The groups’ alternative plan differs from PG&E’s latest in two key categories. First, it asks PG&E to spend a lot less money and install far fewer chargers. The alternative proposal would limit PG&E’s pilot to no more than $87.4 million, or about half of the $160 million it’s seeking in its latest revised proposal, and keep the number of Level 2 chargers to 2,500, or one-third of the 7,500 it eventually wants to install.
Even with these reductions, it’s still more than the $45 million and 3,500 EV chargers that SDG&E is rolling out, or the $22 million for 1,500 EV chargers that SCE saw approved early this year, Conklin noted. But it’s still in line with a proposal submitted by PG&E last year as an alternative to its larger-scale plan.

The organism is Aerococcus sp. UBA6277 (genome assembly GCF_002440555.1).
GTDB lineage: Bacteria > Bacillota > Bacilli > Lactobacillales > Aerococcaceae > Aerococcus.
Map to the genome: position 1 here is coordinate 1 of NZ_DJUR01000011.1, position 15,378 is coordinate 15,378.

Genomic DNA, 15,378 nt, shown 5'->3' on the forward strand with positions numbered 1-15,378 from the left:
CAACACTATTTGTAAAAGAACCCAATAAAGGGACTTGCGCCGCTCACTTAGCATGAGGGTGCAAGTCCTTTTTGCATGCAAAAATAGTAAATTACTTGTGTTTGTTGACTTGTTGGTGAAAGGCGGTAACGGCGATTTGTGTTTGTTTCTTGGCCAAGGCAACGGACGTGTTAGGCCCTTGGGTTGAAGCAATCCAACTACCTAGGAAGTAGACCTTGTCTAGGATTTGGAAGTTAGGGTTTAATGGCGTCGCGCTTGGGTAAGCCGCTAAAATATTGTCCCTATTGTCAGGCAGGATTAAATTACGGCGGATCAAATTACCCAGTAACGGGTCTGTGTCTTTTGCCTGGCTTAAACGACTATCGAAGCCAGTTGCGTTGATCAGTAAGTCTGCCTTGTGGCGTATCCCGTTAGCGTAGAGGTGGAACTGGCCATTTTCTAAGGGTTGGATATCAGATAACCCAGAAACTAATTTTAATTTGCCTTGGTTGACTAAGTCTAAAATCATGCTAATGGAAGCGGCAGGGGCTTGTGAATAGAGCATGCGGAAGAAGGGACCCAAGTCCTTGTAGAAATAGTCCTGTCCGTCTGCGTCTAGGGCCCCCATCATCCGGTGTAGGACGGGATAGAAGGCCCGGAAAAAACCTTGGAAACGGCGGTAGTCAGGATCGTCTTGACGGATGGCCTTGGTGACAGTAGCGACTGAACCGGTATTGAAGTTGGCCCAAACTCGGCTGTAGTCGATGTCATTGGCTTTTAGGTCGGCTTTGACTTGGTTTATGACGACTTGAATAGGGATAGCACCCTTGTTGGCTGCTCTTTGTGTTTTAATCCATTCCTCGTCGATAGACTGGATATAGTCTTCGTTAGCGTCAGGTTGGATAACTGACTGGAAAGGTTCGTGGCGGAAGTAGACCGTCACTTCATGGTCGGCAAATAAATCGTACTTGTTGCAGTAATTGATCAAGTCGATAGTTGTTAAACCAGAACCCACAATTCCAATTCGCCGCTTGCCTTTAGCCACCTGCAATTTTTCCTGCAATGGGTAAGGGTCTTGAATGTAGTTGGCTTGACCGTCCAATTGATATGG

But PG&E’s plan has problems beyond its scope and cost, these groups say. Specifically, their alternative proposal would change the structure of the pilot in several ways its backers say will be critical to ensure it doesn’t become a utility-controlled and innovation-constrained deployment.
Indeed, under PG&E’s current proposed structure, companies like ChargePoint and Volta may not be able to participate in the utility’s rollout at all, unless they ditch their current business models, according to government affairs directors at the two companies.
Take Volta, a startup that’s installing EV chargers with local partners that charge nothing for EV drivers to top off their batteries, by leveraging advertising revenues and the value of drawing EV drivers to their locations. “It’s free to the site host, and it’s free to the users,” Abdellah Cherkaoui, Volta's vice president of government affairs, said in an interview last week.